$7.95 a month
1.9% plus 25 cents per transaction

Looks good doesn’t it?  I absolutely thought so when comparing them to the cost of the prices listed on Authorize.net ($20 per month, $99 setup fee, 10 cent transaction fee).  I thought hey – all I have to do is about $800 a month in sales and I’ll break even with what I was paying with PayPal (since their fee is about 1% less – 1% of $800 is $8.00).

So, got all signed up and was happy after I programmed my site to interface with the Authorize.net sandbox/developer stuff and it worked perfect.

I then started doing some research because I wasn’t sure what iPayment was all about.  Well, turns out, there are some very unhappy iPayment customers – where they noted that iPayment was taking high fees from their checking accounts, blocking funds, and other stuff – you know, stuff that PayPal does (supposedly).  Several others also noted that iPayment requires a “reserve” account in case of charge backs or other issues.  Some people noted that their “reserve” account was $10,000+ that they had no access to.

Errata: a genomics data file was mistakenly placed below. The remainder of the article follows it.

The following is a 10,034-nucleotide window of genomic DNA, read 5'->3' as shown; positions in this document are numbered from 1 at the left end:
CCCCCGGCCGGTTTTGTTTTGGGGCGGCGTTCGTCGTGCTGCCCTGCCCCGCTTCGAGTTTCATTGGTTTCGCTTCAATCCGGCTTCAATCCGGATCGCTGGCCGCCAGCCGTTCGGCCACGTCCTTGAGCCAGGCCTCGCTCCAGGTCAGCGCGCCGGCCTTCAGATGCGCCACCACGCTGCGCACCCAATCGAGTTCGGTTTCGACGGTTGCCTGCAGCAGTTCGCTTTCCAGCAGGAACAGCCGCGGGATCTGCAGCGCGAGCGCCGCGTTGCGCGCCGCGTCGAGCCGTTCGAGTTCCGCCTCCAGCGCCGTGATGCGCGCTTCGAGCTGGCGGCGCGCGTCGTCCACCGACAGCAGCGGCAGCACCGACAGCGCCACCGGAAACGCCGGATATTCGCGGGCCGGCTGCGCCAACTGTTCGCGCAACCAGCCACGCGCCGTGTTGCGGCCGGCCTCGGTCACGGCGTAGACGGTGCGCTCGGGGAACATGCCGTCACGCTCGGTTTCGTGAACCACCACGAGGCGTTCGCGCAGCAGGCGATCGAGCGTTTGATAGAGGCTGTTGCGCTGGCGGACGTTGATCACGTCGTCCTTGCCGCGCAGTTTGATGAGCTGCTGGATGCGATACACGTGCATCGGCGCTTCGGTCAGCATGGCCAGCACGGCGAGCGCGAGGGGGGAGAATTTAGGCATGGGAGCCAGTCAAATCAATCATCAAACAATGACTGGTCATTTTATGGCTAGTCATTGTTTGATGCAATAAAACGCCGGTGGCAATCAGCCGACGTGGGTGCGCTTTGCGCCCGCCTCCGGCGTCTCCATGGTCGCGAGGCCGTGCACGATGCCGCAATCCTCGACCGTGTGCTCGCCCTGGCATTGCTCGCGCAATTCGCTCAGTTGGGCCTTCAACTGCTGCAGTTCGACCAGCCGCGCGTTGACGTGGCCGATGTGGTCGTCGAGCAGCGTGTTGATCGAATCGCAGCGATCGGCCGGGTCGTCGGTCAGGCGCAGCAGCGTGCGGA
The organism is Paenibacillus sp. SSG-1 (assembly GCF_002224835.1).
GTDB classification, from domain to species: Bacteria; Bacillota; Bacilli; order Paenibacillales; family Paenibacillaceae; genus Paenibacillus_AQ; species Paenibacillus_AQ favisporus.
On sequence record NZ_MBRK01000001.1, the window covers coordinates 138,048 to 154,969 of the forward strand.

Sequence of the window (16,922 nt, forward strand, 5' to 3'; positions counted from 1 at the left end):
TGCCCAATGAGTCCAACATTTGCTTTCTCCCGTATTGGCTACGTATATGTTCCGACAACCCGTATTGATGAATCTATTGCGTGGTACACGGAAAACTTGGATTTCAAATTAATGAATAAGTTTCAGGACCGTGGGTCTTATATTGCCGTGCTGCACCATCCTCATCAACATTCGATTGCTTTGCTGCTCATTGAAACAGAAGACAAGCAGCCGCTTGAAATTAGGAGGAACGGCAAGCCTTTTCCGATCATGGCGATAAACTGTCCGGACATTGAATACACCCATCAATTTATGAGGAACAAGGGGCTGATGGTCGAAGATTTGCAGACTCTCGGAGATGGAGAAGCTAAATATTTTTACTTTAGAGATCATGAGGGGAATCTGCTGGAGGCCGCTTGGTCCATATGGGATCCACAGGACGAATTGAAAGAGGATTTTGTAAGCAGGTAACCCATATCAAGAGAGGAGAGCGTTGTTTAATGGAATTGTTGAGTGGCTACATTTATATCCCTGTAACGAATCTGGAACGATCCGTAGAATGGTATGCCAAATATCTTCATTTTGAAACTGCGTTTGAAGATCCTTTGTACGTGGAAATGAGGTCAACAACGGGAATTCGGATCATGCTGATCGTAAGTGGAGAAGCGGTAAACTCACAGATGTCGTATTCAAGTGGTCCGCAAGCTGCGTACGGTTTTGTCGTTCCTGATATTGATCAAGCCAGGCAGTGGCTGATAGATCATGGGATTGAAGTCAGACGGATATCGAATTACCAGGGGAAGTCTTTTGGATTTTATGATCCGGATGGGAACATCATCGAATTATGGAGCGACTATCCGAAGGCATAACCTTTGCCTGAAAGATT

The Fine Print

Very concerned, I started a chat with the Merchant Inc folks.  They told me that the only fees there were are what is shown on the application.  Sure enough, I noticed a $2.50 per month reserve account fee.  The person I spoke with said that I do not have a reserve account, and therefore that charge was not applicable.  In the end, I wasn’t charged that and didn’t have a reserve account so that was positive.

Next was a “batch” fee.  What is this?  This fee is incurred any time that you have a payment submitted to you.  As I was told, this is only incurred when payments are accepted – not declined and this fee is daily when there are transactions.  So, if you get a payment every day of the month, you are looking at an EXTRA $7.00 to $7.75 A MONTH.

Next – and this was only uncovered in the fine print.

iPayment apparently has to verify your “business entity”.  So, there is a one-time $25 charge for that which is done in the first 30 days.  This certainly wasn’t clearly stated – and didn’t expect that.  What are they going to verify?  Nothing if you ask me – I bet it is just a fee for them to pocket.